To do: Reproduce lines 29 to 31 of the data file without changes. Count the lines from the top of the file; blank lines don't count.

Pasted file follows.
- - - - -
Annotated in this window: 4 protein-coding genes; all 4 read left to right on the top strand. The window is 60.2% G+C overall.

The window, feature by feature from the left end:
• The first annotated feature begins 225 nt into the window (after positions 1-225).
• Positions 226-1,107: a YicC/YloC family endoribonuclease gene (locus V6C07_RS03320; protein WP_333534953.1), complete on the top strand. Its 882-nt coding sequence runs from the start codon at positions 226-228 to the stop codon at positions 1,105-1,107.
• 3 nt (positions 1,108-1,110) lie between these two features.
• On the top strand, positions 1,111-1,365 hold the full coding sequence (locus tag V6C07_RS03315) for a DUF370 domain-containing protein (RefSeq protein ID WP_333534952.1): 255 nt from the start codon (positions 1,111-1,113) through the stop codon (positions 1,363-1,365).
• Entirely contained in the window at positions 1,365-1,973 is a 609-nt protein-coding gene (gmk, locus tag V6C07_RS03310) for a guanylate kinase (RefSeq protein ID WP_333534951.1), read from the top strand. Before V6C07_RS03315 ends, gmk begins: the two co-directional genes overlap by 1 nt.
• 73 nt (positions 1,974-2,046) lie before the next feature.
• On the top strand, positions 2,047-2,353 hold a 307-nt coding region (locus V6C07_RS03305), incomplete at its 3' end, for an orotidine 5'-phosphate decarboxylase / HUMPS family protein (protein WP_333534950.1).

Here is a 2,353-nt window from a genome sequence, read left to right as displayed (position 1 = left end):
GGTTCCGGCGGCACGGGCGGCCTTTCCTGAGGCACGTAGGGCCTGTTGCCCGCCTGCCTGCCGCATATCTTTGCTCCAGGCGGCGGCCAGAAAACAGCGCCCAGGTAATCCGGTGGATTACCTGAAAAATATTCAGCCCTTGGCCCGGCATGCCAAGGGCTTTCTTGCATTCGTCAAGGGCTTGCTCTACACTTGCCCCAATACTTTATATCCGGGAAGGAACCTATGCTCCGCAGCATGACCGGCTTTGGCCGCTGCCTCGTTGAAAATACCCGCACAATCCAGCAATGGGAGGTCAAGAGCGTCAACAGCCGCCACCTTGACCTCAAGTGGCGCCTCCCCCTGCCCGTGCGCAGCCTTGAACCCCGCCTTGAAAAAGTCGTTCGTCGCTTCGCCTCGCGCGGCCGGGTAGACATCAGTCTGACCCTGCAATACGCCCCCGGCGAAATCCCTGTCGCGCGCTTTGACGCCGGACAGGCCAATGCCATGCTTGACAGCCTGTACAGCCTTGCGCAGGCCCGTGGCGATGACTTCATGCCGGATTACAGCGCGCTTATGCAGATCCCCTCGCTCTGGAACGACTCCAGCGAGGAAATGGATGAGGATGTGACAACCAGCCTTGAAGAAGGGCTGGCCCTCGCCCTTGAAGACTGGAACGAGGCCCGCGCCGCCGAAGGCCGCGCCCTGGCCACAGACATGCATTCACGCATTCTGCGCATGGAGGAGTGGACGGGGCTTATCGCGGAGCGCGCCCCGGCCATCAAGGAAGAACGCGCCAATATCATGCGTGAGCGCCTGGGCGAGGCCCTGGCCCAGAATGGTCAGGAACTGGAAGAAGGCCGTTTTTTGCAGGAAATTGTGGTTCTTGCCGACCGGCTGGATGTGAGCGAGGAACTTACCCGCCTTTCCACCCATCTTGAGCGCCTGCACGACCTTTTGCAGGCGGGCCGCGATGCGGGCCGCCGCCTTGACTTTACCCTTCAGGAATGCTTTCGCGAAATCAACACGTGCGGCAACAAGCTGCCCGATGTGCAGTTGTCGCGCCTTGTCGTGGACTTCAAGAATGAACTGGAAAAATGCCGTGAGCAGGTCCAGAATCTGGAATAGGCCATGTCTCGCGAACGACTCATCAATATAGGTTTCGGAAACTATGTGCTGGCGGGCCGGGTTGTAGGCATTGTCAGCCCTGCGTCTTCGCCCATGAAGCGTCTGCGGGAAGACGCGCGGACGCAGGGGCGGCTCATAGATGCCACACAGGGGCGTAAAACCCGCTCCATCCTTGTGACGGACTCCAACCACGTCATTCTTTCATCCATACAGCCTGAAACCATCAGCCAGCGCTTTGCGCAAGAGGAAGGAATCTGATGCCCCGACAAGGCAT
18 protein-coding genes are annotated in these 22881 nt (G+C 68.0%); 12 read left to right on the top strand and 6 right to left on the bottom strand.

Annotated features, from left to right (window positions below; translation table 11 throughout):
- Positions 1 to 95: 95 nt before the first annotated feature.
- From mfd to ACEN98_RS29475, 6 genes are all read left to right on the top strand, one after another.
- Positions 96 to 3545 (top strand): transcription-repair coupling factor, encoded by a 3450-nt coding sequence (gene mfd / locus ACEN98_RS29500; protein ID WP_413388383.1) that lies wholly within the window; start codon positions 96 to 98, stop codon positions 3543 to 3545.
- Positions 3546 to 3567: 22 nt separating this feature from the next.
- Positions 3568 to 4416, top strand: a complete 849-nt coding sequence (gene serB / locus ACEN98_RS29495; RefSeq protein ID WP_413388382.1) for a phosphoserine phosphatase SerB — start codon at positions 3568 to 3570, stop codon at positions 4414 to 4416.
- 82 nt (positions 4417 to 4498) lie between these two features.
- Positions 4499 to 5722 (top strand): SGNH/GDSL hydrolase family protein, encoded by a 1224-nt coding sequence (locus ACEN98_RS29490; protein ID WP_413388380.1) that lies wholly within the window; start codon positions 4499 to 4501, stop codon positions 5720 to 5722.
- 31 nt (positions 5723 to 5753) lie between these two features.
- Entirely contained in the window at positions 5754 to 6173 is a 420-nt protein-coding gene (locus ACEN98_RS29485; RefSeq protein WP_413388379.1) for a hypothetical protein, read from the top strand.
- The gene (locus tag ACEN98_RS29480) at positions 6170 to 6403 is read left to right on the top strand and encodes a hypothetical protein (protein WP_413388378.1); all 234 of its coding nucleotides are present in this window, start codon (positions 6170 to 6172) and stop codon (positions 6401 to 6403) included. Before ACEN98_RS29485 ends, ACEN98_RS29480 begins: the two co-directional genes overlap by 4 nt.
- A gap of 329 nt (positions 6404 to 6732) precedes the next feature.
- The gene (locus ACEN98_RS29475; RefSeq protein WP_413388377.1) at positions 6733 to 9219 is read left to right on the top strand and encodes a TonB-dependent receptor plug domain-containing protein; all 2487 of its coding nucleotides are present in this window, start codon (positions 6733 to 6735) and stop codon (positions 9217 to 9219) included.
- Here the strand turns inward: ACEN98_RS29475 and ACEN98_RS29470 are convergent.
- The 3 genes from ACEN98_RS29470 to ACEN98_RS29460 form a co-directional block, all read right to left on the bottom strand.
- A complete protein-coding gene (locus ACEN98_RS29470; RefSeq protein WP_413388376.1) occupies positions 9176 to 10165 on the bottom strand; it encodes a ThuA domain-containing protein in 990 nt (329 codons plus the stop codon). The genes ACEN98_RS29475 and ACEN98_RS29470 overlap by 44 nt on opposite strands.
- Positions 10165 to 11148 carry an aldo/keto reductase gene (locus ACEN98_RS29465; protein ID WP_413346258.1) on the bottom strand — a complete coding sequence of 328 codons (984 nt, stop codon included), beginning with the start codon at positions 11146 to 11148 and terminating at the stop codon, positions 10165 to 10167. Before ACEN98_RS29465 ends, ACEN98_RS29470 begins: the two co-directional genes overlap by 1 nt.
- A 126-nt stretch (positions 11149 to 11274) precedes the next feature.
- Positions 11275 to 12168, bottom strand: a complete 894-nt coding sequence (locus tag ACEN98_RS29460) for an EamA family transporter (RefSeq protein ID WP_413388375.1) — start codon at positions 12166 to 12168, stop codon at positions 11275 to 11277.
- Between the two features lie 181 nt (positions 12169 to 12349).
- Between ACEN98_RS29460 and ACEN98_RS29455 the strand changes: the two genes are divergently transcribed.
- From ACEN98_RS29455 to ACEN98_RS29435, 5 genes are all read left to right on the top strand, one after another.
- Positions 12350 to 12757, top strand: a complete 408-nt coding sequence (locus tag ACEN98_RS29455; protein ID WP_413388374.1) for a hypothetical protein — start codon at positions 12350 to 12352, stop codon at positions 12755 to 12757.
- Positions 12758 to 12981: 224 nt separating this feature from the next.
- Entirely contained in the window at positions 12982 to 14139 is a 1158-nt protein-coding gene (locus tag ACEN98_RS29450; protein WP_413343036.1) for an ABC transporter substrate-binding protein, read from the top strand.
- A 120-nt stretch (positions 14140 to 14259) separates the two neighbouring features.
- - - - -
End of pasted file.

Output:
- Positions 10165 to 11148 carry an aldo/keto reductase gene (locus ACEN98_RS29465; protein ID WP_413346258.1) on the bottom strand — a complete coding sequence of 328 codons (984 nt, stop codon included), beginning with the start codon at positions 11146 to 11148 and terminating at the stop codon, positions 10165 to 10167. Before ACEN98_RS29465 ends, ACEN98_RS29470 begins: the two co-directional genes overlap by 1 nt.
- A 126-nt stretch (positions 11149 to 11274) precedes the next feature.
- Positions 11275 to 12168, bottom strand: a complete 894-nt coding sequence (locus tag ACEN98_RS29460) for an EamA family transporter (RefSeq protein ID WP_413388375.1) — start codon at positions 12166 to 12168, stop codon at positions 11275 to 11277.